Simulation Spotlight
Dec. 4, 2013

Grant opportunity for simulation research
Wilkes University
The Agency for Healthcare Research and Quality is interested in funding a diverse set of projects that develop, test and evaluate various simulation approaches for the purpose of improving the safe delivery of healthcare. As a training technique, simulation exposes individuals and teams to realistic clinical challenges through the use of mannequins, task trainers, virtual reality, standardized patients or other forms and allows participants to experience in real-time the consequences of their decisions and actions. More

Search IMSH course content
The Society for Simulation in Healthcare
Make the most of IMSH. Search courses by category, date, faculty and keyword.More

How dummies, drills aid medical training
CBS News
Technology is behind any number of advances in medicine. Now it's helping to improve something essential to good medicine but often overlooked: A doctor's bedside manner. Can an imaginary stress test make all the difference? More

Medical device market trends and the headwinds of change
By Don Rosato
The term "medical device" can be applied to a wide range of products. The global market is in the $140 billion-plus range and is comprised of about 8,000 types of medical devices, ranging from simple bandages and spectacles to the most sophisticated diagnostic imaging and minimally invasive surgery equipment. More than half of the leading global medical device companies are based in the U.S., and the U.S. medical plastics market is expected to reach 4.4 billion pounds by 2015, growing at a compound annual growth rate of about 5 percent. So what is driving this continued growth?More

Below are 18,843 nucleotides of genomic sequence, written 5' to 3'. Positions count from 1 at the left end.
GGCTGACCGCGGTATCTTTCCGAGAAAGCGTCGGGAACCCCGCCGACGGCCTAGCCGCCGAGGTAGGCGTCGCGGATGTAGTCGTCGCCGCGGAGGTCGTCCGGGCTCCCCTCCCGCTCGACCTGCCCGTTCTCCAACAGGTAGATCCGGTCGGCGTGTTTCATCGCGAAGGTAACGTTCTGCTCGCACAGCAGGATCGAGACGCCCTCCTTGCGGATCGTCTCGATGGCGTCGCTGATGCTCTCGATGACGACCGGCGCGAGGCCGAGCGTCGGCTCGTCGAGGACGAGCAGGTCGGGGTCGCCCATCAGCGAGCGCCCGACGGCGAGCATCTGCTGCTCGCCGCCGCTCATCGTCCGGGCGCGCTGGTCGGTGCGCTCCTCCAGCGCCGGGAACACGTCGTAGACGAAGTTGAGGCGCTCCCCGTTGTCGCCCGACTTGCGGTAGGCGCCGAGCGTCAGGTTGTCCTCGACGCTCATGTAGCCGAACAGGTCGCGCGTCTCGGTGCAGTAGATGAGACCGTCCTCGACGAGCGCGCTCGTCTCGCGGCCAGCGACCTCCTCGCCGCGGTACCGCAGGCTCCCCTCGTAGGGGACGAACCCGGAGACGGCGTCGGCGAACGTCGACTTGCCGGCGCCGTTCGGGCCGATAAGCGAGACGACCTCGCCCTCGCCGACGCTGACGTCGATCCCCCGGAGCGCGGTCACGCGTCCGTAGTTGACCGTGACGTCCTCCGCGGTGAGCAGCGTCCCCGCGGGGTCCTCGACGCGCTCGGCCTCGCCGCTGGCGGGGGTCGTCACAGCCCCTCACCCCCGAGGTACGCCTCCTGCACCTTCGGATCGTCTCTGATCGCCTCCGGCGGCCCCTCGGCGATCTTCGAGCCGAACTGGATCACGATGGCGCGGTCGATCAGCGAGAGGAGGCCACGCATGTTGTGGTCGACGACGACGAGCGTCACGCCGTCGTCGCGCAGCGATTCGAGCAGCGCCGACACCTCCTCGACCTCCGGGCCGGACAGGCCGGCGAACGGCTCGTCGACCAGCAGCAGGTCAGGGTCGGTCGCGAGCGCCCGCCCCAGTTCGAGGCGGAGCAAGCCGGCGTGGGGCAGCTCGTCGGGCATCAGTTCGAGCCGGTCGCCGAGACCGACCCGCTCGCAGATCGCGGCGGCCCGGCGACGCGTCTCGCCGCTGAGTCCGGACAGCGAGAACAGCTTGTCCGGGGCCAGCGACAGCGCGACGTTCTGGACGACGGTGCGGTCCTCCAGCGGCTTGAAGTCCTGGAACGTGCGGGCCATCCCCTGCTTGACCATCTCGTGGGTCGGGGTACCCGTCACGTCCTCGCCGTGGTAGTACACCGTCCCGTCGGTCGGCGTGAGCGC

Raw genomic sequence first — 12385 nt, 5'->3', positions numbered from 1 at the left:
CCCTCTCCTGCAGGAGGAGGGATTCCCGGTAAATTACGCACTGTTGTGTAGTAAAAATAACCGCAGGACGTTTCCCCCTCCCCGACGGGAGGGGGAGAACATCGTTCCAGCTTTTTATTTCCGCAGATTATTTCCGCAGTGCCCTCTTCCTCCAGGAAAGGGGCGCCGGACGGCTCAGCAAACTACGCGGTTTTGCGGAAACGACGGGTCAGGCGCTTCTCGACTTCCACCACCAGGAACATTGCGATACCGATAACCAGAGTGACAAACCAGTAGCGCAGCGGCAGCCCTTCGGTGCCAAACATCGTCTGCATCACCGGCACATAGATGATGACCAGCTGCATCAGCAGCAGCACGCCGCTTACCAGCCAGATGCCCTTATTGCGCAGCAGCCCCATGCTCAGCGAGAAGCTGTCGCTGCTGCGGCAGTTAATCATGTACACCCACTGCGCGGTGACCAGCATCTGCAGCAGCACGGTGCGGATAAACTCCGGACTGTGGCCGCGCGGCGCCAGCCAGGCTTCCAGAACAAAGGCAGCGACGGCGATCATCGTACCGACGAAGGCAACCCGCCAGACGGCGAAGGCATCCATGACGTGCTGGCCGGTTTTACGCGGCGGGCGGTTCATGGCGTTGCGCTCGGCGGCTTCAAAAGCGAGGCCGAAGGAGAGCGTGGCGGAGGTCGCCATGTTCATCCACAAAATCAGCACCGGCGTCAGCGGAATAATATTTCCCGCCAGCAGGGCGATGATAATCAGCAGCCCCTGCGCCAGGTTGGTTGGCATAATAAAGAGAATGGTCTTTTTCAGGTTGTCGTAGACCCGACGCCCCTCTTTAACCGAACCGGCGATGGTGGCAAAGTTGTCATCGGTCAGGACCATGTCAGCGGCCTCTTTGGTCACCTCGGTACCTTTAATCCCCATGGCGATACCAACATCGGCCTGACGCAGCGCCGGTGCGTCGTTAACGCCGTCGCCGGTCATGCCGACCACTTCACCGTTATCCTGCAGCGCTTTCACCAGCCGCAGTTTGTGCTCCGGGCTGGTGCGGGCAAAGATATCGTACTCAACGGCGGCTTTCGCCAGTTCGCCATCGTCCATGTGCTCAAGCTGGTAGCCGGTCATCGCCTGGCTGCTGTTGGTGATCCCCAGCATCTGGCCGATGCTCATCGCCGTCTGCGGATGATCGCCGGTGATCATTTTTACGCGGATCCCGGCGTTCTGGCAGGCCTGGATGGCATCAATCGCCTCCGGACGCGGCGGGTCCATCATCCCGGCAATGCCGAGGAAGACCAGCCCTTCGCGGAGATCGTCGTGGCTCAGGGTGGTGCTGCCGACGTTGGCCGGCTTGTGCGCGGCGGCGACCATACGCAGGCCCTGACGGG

Could 3-D printed kidneys be part of medicine's future?
It was nearly two years ago when Anthony Atala, a surgeon with Wake Forest, took to a TED stage to fire up a 3-D printer and create, live on stage, a working human kidney. Since then—and even somewhat before then—the 3-D printer has distinguished itself in terms of making everything from keychains to handguns to even prosthetic devices. A Chinese university, meanwhile, has provided a bit more insight on just how these little dynamos might work with a new set of 3-D printed kidneys that are showing some impressive promise.More

Breakthrough virtual training helps doctors save lives during the holidays by curbing alcohol abuse and alcoholism
Officials warn that the period between Thanksgiving and New Year's Day is "especially dangerous" because of drunk drivers. This year, a powerful virtual training simulation by SIMmersion, developed in partnership with the University of Wisconsin-Madison and funded by the National Institute on Alcohol Abuse and Alcoholism, will help doctors reach out to patients before their risky drinking makes the holidays tragic.More

Poor prescription documentation in EHR jeopardizes patient safety at VA hospital
Electronic health record use continues to plague the Veterans' Administration, with incomplete EHR documentation of opioid prescriptions leading to patient misuse and hospitalizations at San Francisco VA Medical Center, according to a recently published report by the U.S. Department of Veterans' Affairs Office of Inspector General (OIG). OIG, which conducted its inspection of the facility's clinic after receiving a complaint regarding improper opioid prescription renewal practices, found that providers were not routinely documenting patients' opioid prescription renewal problems in the EHR, despite the fact that they're supposed to assess patients' adherence of proper use of opioids and monitor for misuse, abuse or addiction.More